In a world filled with a seemingly endless stream of bad news, everyone needs a little pick-me-up from time-to-time, and The Friendship Cure is there to do just that. This self-described “manifesto for reconnecting in the modern world”, written by London-based journalist Kate Leaver, explores modern friendships through a combination of social science, personal stories and an added dash of humour.
The Friendship Cure takes readers through the various forms of friendships including girlfriends, “bromances”, platonic companionships between men and women, work husbands and wives and internet buddies, and covers topics ranging from how to escape those soul-destroying toxic friendships, to helping friends with depression.
Woven throughout the book are facts from psychologists and scientists, along with heart-warming personal stories all collected by Kate Leaver; some from her friends, some from strangers online and others from her own experience.
The Friendship Cure is an engaging read and takes an honest and heartfelt look at the ups and downs of friendships in all of its forms. It’s well-written with a warm, amiable tone, and Kate Leaver’s passion and enthusiasm for friendship is contagious and shines throughout. Thanks to the many stories included, it’s a relatable book which isn’t too heavy, and you’re sure to draw on your own experiences of friendship – both good and bad – as you make their way through the chapters. At times it’s impossible not to feel motivated and empowered, particularly as Kate Leaver highlights the benefits of friendship and the positive effect a close support network has on mental health and self-esteem – in fact, we need our friends now more than ever. But she also acknowledges that friendships can be tough and that if you’re struggling, the chances are you’re not alone, and she also offers practical ways to help or to move on if a particular friendship hasn’t worked out for you.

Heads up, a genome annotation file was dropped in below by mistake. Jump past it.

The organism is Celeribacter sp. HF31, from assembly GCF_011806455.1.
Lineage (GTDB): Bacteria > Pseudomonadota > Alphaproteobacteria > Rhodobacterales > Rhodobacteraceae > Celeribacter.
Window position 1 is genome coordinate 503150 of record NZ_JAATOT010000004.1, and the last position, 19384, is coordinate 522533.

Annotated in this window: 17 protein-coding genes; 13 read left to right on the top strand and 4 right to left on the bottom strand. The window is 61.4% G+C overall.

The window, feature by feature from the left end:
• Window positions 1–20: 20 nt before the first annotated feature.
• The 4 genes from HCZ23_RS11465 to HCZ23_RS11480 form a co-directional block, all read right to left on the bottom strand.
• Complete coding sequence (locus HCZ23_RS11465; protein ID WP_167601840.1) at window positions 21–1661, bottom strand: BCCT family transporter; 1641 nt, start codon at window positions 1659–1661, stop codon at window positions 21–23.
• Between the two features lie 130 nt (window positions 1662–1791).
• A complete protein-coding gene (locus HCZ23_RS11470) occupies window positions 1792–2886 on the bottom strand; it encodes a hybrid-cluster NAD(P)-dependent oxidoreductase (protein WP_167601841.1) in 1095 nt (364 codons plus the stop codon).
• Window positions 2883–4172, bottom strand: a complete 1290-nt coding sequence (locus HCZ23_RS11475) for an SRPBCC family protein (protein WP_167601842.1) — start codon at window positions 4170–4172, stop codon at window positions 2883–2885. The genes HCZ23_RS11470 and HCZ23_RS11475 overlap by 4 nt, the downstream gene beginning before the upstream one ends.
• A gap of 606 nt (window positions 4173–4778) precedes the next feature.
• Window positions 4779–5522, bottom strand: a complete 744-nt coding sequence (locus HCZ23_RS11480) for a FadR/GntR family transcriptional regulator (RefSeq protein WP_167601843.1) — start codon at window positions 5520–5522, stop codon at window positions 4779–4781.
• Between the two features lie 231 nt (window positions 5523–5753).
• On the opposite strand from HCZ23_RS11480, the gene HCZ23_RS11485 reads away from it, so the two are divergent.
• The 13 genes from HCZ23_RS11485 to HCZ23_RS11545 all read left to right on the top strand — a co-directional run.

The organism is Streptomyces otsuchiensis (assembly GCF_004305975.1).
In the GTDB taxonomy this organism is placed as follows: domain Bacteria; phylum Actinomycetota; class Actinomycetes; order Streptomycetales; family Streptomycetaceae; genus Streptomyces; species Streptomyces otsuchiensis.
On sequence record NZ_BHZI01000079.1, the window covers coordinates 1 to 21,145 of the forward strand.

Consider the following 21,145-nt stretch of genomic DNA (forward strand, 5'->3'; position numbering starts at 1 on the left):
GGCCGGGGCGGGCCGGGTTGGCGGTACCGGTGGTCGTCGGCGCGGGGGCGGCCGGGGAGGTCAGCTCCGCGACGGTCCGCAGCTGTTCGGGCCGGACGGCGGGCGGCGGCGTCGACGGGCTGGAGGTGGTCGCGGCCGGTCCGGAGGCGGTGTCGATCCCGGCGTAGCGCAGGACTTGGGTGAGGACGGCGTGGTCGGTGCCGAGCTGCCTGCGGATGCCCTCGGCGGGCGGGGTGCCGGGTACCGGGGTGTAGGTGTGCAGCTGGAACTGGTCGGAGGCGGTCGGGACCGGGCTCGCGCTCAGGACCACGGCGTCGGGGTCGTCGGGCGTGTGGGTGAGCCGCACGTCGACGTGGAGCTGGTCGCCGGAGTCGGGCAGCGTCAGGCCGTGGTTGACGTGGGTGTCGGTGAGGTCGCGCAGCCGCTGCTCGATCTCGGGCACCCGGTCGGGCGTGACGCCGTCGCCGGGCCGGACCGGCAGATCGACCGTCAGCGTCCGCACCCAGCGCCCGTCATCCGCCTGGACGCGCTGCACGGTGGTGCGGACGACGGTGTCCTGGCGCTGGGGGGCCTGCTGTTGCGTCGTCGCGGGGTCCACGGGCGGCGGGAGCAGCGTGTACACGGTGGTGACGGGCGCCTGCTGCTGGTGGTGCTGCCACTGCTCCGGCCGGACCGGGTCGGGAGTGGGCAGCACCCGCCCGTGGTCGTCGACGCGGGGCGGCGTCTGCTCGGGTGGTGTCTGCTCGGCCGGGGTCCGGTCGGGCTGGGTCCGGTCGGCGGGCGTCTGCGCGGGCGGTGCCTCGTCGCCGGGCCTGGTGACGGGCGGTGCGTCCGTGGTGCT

The book is humorous in places, particularly when Kate Leaver explores male friendships and takes a look at her favourite bromances (Sirs Ian McKellen and Patrick Stewart, naturally). In addition some of the moving and uplifting tales are sure to leave you with a smile on your face and a tear in your eye. At times she deals with more serious issues, and the chapter on loneliness in particular is sure to stir emotions. It’s not as uncommon as we might think, she suggests, and in fact is the next public health epidemic given its negative effects on health. But she offers reassurance of how people can get through the bad times and how we can all help one another and come out on top.
The Friendship Cure is a compelling, thought-provoking and timely tale of friendship. In fact the book itself is like an old friend, there to comfort you and cheer you up if you’re having a bad day, and to offer helpful advice on friendship woes. It’s a particularly effective morale boost and is sure to make the world a happier, kinder place.
The Friendship Cure is available to buy through Amazon now.
This review was originally written for Love London Love Culture. To read the original, click here.